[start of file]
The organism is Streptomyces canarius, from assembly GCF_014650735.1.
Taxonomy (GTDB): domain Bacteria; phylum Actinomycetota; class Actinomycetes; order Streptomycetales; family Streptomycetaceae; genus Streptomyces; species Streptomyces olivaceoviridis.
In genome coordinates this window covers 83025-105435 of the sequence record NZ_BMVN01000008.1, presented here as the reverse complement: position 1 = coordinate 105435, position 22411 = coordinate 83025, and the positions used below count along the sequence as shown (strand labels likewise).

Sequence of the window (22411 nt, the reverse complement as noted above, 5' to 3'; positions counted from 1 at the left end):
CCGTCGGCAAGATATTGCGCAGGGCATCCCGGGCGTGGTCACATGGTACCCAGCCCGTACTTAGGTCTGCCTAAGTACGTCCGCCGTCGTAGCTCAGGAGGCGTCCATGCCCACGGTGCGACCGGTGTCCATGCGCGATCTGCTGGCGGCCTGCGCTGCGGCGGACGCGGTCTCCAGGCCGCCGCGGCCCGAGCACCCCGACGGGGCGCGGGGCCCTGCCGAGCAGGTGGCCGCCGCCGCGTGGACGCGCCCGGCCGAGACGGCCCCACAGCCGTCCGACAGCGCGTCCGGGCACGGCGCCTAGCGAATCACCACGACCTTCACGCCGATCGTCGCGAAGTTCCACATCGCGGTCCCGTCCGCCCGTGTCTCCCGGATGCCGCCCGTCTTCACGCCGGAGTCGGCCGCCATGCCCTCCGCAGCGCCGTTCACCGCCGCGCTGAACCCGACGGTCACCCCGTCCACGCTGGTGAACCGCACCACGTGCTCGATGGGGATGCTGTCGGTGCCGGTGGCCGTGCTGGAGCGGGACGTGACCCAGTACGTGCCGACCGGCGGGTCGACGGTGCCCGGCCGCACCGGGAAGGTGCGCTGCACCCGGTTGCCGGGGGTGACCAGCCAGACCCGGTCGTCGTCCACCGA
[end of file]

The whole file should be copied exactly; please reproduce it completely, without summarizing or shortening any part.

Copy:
The organism is Streptomyces canarius, from assembly GCF_014650735.1.
Taxonomy (GTDB): domain Bacteria; phylum Actinomycetota; class Actinomycetes; order Streptomycetales; family Streptomycetaceae; genus Streptomyces; species Streptomyces olivaceoviridis.
In genome coordinates this window covers 83025-105435 of the sequence record NZ_BMVN01000008.1, presented here as the reverse complement: position 1 = coordinate 105435, position 22411 = coordinate 83025, and the positions used below count along the sequence as shown (strand labels likewise).

Sequence of the window (22411 nt, the reverse complement as noted above, 5' to 3'; positions counted from 1 at the left end):
CCGTCGGCAAGATATTGCGCAGGGCATCCCGGGCGTGGTCACATGGTACCCAGCCCGTACTTAGGTCTGCCTAAGTACGTCCGCCGTCGTAGCTCAGGAGGCGTCCATGCCCACGGTGCGACCGGTGTCCATGCGCGATCTGCTGGCGGCCTGCGCTGCGGCGGACGCGGTCTCCAGGCCGCCGCGGCCCGAGCACCCCGACGGGGCGCGGGGCCCTGCCGAGCAGGTGGCCGCCGCCGCGTGGACGCGCCCGGCCGAGACGGCCCCACAGCCGTCCGACAGCGCGTCCGGGCACGGCGCCTAGCGAATCACCACGACCTTCACGCCGATCGTCGCGAAGTTCCACATCGCGGTCCCGTCCGCCCGTGTCTCCCGGATGCCGCCCGTCTTCACGCCGGAGTCGGCCGCCATGCCCTCCGCAGCGCCGTTCACCGCCGCGCTGAACCCGACGGTCACCCCGTCCACGCTGGTGAACCGCACCACGTGCTCGATGGGGATGCTGTCGGTGCCGGTGGCCGTGCTGGAGCGGGACGTGACCCAGTACGTGCCGACCGGCGGGTCGACGGTGCCCGGCCGCACCGGGAAGGTGCGCTGCACCCGGTTGCCGGGGGTGACCAGCCAGACCCGGTCGTCGTCCACCGA